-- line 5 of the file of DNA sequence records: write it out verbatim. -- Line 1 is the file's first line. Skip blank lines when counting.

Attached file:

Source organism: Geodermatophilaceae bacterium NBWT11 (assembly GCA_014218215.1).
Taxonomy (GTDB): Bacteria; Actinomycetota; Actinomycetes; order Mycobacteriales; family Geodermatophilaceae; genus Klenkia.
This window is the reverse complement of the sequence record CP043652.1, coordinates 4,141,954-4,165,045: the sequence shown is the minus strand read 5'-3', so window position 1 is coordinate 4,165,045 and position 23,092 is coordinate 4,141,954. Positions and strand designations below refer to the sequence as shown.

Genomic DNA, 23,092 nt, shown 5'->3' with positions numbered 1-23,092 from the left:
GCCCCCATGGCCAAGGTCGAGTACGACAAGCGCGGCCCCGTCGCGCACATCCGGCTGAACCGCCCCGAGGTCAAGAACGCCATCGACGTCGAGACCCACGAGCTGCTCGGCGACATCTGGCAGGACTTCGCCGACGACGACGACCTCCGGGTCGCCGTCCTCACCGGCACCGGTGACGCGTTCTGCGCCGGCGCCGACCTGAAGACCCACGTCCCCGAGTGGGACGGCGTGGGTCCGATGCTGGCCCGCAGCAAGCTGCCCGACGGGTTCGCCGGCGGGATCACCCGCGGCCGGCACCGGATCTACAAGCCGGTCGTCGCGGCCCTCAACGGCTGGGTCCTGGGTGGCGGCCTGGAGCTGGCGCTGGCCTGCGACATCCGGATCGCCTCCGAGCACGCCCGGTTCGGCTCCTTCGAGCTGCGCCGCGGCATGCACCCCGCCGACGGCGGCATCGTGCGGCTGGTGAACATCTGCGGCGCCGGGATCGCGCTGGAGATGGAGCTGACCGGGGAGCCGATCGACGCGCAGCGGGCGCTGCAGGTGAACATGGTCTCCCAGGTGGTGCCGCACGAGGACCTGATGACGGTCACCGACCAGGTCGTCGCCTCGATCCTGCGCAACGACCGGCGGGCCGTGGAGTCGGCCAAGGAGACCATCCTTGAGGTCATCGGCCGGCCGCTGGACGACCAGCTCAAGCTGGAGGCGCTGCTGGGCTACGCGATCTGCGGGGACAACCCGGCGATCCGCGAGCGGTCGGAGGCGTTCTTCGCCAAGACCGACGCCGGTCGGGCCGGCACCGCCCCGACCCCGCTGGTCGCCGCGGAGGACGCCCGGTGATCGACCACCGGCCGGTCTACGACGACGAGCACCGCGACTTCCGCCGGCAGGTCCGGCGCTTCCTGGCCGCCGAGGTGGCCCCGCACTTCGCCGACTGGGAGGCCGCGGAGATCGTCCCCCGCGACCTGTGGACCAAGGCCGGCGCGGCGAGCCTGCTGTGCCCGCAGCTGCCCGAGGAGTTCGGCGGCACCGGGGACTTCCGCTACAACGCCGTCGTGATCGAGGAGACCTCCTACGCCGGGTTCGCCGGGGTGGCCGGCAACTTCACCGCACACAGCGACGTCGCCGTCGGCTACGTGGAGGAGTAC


GCCCCCATGGCCAAGGTCGAGTACGACAAGCGCGGCCCCGTCGCGCACATCCGGCTGAACCGCCCCGAGGTCAAGAACGCCATCGACGTCGAGACCCACGAGCTGCTCGGCGACATCTGGCAGGACTTCGCCGACGACGACGACCTCCGGGTCGCCGTCCTCACCGGCACCGGTGACGCGTTCTGCGCCGGCGCCGACCTGAAGACCCACGTCCCCGAGTGGGACGGCGTGGGTCCGATGCTGGCCCGCAGCAAGCTGCCCGACGGGTTCGCCGGCGGGATCACCCGCGGCCGGCACCGGATCTACAAGCCGGTCGTCGCGGCCCTCAACGGCTGGGTCCTGGGTGGCGGCCTGGAGCTGGCGCTGGCCTGCGACATCCGGATCGCCTCCGAGCACGCCCGGTTCGGCTCCTTCGAGCTGCGCCGCGGCATGCACCCCGCCGACGGCGGCATCGTGCGGCTGGTGAACATCTGCGGCGCCGGGATCGCGCTGGAGATGGAGCTGACCGGGGAGCCGATCGACGCGCAGCGGGCGCTGCAGGTGAACATGGTCTCCCAGGTGGTGCCGCACGAGGACCTGATGACGGTCACCGACCAGGTCGTCGCCTCGATCCTGCGCAACGACCGGCGGGCCGTGGAGTCGGCCAAGGAGACCATCCTTGAGGTCATCGGCCGGCCGCTGGACGACCAGCTCAAGCTGGAGGCGCTGCTGGGCTACGCGATCTGCGGGGACAACCCGGCGATCCGCGAGCGGTCGGAGGCGTTCTTCGCCAAGACCGACGCCGGTCGGGCCGGCACCGCCCCGACCCCGCTGGTCGCCGCGGAGGACGCCCGGTGATCGACCACCGGCCGGTCTACGACGACGAGCACCGCGACTTCCGCCGGCAGGTCCGGCGCTTCCTGGCCGCCGAGGTGGCCCCGCACTTCGCCGACTGGGAGGCCGCGGAGATCGTCCCCCGCGACCTGTGGACCAAGGCCGGCGCGGCGAGCCTGCTGTGCCCGCAGCTGCCCGAGGAGTTCGGCGGCACCGGGGACTTCCGCTACAACGCCGTCGTGATCGAGGAGACCTCCTACGCCGGGTTCGCCGGGGTGGCCGGCAACTTCACCGCACACAGCGACGTCGCCGTCGGCTACGTGGAGGAGTAC